A Green Mandarin Hunting
Mandarins are peaceful and will not attack any other fish except other mandarins. This is seen by aggressive swimming and constant displaying of the dorsal fins. If the smaller mandarin does not swim away fin nipping and tail pulling are common results. The larger, more dominant mandarin will keep harassing the other until either
a.) The other mandarin dies/is removed
b.) The other mandarin shows it is the opposite gender
If the mandarins are opposite genders they can coexist peacefully and even spawn eggs. To keep large numbers of mandarins, which I highly advise against due to food constraints, you will need 2-3 females per male.
Breeding & Sexing
Mandarins are one of the easiest fish to find genders on. The Males have much larger front dorsal fins than the females.
For breeding you will need to adjust your tank parameters a bit.
- Temperature of 75-80 F
- Salinity 1.024-1.026
- pH 7.7-8.3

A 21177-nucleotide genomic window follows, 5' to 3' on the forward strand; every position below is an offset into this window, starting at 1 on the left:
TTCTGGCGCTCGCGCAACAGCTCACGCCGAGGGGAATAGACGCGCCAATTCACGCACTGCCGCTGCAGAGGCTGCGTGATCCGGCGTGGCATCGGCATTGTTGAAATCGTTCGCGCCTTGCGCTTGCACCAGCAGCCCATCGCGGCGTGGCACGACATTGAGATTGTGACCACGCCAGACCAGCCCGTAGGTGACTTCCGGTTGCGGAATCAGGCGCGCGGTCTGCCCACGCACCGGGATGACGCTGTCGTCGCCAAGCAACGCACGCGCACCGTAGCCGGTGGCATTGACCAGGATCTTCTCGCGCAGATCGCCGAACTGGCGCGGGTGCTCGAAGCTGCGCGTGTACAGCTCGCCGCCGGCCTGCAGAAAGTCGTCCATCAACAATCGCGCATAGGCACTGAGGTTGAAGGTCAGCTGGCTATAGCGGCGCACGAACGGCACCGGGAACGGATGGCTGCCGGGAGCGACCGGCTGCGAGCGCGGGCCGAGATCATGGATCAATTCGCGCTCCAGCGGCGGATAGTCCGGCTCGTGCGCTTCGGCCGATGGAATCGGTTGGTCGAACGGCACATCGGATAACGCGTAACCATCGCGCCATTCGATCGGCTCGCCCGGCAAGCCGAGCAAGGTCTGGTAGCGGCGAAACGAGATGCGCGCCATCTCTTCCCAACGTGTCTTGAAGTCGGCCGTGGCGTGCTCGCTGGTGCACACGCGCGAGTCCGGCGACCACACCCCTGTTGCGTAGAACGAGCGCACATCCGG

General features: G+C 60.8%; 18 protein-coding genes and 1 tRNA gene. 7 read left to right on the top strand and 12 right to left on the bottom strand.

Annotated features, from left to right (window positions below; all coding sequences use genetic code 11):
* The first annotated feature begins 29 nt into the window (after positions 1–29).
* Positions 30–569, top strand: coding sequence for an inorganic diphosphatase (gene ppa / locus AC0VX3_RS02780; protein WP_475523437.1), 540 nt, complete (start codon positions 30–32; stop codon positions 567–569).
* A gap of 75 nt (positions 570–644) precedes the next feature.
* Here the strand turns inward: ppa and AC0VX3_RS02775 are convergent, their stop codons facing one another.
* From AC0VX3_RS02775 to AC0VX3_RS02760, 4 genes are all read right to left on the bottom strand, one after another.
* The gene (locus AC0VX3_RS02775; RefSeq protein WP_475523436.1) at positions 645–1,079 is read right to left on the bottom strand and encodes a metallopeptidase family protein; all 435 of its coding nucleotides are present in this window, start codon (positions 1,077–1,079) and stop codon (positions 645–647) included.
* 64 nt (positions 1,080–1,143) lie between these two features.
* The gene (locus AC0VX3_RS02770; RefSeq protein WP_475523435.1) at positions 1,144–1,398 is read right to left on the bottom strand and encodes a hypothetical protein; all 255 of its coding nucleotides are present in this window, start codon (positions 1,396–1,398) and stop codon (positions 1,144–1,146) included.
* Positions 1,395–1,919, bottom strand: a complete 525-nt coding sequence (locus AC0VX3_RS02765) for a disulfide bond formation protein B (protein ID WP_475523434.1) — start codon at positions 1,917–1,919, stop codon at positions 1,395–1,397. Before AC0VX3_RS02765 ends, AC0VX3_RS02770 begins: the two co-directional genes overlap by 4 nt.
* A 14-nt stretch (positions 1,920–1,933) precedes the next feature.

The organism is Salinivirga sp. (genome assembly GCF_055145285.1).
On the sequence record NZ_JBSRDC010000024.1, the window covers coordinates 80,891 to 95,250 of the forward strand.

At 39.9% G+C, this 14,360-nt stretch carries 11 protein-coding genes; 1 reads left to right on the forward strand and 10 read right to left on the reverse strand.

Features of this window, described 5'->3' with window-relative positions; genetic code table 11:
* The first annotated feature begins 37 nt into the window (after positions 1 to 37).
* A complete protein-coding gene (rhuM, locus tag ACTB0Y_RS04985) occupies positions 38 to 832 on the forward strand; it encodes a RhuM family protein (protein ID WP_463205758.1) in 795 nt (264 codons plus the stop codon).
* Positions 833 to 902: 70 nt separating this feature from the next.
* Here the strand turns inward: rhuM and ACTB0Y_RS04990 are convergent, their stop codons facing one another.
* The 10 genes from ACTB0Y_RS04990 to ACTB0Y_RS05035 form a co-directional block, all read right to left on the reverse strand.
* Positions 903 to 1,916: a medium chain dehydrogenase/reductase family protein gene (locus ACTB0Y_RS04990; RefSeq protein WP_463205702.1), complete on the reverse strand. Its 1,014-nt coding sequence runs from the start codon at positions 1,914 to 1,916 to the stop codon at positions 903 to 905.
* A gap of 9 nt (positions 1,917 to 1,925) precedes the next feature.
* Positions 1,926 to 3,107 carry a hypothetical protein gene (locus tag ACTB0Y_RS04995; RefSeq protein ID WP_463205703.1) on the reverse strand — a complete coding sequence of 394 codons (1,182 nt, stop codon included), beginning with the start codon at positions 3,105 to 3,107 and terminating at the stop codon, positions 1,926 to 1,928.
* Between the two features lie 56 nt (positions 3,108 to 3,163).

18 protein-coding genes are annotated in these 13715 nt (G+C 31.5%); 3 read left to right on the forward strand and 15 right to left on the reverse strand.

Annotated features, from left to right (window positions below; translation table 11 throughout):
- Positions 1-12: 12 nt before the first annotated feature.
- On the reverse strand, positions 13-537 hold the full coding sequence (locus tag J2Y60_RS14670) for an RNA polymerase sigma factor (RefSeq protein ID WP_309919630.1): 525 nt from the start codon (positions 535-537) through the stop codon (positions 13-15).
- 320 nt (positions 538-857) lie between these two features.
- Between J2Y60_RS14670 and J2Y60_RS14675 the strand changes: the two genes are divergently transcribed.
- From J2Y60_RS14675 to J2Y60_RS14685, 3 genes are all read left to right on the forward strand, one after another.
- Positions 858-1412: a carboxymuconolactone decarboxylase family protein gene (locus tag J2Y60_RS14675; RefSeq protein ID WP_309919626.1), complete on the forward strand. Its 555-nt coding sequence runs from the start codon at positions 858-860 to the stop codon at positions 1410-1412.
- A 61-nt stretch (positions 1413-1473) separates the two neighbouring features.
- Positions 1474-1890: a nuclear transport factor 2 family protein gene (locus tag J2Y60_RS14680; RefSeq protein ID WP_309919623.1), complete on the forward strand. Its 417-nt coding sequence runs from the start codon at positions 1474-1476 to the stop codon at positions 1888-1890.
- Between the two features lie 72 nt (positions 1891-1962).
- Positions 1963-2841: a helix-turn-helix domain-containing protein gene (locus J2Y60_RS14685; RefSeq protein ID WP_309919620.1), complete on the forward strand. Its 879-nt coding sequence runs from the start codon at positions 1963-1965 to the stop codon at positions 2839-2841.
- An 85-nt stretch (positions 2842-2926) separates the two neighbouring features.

- 0 Ammonia/Nitrite
- Near 0 Nitrate
- >1 Phosphate
- Frequent Feedings
- Frequent Water Changes
- Sand Substrate
Mandarins will not spawn when hungry, and may even turn hostile towards one another if they food is scarce enough. When well fed the male will begin courting the female. She will either respond and follow him around or ignore him. After a few courting sessions she will begin to swell with eggs and become more accepting of the males advances.
After enough courting has taken place the Green Mandarins will start doing ‘rises’ in which they lock fins and swim to the surface of the water. This often happens 3″-4″ from the substrate and is more successful in taller tanks. At the top of the rise the mandarins will swim apart and down to the sand bed. After this they will either resume courting and do additional rises, start hunting for food or bury themselves in the sand. Eventually at the end of the rise the mandarins will release their eggs and genetic material, fertilizing the eggs before they both return to the bottom of the tank.